I’ve found two B-films recently that really excite me; Graft! (1931) and Ladies Crave Excitement (1935). There’s something special about both of them, in spite of the obvious drawbacks in their productions values. Graft! even comes with a built-in exclamation point–you just know it’s going to be good. And it is, in a funny way. A young reporter craves a real story to sink his teeth into and accidentally stumbles into a corruption plot that implicates the mayor. Sure, the chase scene seems to loop the same Santa Monica block about 5 times while supposedly headed in a beeline for “downtown,” and the lead actors laugh their way through their lines like they’re having too much fun to be serious, but it’s got Boris Karloff in a bit part, damn it! Best of all is the intro scene, which outdoes His Girl Friday (1940) for exciting tracking shots through a busy newsroom. I wish I knew who blocked that; maybe the director Christy Cabanne or the DP Jerome Ash. Anyway, it’s exciting and worth seeing if you can find a copy.

The focus of Ladies Crave Excitement is the 1930s newsreel business and a wealthy (and ambitious) young woman whose father won’t let her work in his company, so she teams up with his competitor to present a blockbuster new idea. In both of these movies, there’s something genuinely winning about the aw, shucks expectation that talent and daring will get you ahead. (It helps if the boss’s secretary is only your side as Esther Ralston is in Ladies.) The highlight of this film is the early film and newsreel production footage and a humorous chase scene at the end.

It ain’t art, folks, but it’s fun and it makes you feel good about the chances in life. If only…






Rustin Cohle: Flat Circle

Rustin Cohle--Flat Circle

Cohle is my favorite character from True Detective (Season 1), so I couldn’t resist drawing him again. Just at this moment, crazy Reggie Ledoux is telling him that all life is a flat circle, which can’t mean much to him–unless he’s a fan of Nietzsche already and he may be. Considering his attention is on Marty’s whereabouts, possible assailants and covering their nutso suspect, it’s amazing that 17 years later, he remembers this. But that’s Cohle for you–he misses nothing.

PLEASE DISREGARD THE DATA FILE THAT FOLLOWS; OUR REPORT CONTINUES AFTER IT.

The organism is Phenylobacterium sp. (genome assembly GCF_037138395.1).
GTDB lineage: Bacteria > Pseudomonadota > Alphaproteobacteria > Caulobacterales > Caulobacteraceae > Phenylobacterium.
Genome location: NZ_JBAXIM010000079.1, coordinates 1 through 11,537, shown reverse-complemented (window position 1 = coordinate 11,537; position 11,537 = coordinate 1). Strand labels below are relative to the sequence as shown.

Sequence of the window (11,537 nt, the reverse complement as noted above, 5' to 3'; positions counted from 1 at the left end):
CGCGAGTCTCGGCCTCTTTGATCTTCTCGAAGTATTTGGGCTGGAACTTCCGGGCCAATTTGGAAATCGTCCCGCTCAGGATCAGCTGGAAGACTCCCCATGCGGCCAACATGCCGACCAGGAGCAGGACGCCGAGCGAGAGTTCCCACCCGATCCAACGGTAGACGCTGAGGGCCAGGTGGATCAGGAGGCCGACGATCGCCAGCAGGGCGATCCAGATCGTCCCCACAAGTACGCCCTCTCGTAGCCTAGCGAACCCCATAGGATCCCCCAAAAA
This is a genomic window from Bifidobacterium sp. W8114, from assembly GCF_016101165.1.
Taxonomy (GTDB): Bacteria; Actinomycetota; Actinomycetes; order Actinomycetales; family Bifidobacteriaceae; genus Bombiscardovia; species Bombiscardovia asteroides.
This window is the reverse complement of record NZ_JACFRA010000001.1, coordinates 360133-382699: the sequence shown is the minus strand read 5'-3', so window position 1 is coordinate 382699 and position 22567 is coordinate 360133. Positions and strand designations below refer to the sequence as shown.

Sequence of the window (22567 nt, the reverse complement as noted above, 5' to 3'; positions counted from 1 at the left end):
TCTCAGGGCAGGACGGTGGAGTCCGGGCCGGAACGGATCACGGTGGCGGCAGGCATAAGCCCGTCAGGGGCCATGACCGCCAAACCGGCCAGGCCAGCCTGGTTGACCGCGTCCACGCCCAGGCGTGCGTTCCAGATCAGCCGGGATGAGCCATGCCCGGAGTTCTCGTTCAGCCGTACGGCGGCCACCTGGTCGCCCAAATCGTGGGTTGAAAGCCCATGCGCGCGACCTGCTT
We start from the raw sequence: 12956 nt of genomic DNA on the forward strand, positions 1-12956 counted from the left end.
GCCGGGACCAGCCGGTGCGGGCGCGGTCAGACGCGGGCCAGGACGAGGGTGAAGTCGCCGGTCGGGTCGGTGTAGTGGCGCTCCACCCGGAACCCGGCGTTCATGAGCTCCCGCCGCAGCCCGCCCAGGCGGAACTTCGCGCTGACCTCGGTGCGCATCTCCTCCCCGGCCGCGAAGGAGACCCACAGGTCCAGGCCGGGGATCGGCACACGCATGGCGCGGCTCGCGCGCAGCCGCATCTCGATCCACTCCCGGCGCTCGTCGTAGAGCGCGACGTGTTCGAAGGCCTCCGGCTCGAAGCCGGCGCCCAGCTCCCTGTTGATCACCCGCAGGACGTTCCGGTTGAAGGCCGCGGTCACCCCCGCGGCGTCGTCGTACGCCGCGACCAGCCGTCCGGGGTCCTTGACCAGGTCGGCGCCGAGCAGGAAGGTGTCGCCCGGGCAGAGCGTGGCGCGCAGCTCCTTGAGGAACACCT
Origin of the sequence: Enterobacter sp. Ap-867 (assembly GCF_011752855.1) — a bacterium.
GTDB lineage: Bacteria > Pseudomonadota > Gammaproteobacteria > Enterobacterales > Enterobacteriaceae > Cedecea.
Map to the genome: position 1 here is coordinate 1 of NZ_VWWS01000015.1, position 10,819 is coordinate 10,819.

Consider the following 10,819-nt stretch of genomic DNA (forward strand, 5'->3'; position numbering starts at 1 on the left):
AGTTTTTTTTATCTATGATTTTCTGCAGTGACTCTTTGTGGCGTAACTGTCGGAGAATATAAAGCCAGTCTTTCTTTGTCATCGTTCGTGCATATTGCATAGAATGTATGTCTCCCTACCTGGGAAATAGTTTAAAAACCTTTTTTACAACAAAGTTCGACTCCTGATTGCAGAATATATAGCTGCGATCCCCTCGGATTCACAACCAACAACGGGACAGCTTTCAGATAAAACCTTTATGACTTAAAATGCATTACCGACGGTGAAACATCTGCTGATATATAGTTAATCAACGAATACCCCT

24 Hours: Glamour and Style with No Substance

2016-07-25 24 Hours

Sketches from the beautiful but dull pre-Code film, 24 Hours, about a bored wealthy couple who beat a murder rap and rekindle their flame-proof romance.

Kay Francis and Clive Brook as the Towners, whose lives are shaken up when the husband’s lover is murdered and he’s the prime suspect. (The wife has a lover, too. It’s pre-Code–fair’s fair.) They live beautifully, drink profusely, dress to the nines, but are so miserable, they can’t muster the energy to even quarrel. The energy comes in with Rosie, the nightclub singer played by Miriam Hopkins, Towner’s squeeze who is strangled by her jealous gangster husband. It was his second killing that night (he had energy, too!). The story is weak, Towner is a downer, but at least it’s beautifully shot. I focused my sketches on Francis and Brook because they looked like beautiful Jazz Age illustrations: all drama, style and glamour. The real study would be Miriam Hopkins–maybe next time. I think I’d need to do gif for her.

Brook was better in von Sternberg’s Underworld (1927), mainly for the earlier part when he was a down-and-out drunk and the end when he shows his boss what integrity is. (Integrity is when you want to steal the boss’s best girl, but you will rescue him from a police shoot-out anyway.) Brook does longing well enough, but he is leaden when it comes to playing a lover. Maybe they thought that was noble back then. I’ll pass.

Francis was beautiful but lugubrious. I haven’t seen her in anything else. I haven’t seen Miriam Hopkins before either, but I’ll be looking for a chance to see more of her work. She seemed very modern in this film.

The DP for 24 Hours was Ernie Haller whose work included Captain Blood, Jezebel, Dark Victory, Gone with the Wind, Mildred Pierce, Rebel Without a Cause, Whatever Happened to baby Jane? and one Star Trek episode (Where No Man Has Gone Before). No wonder it’s beautiful!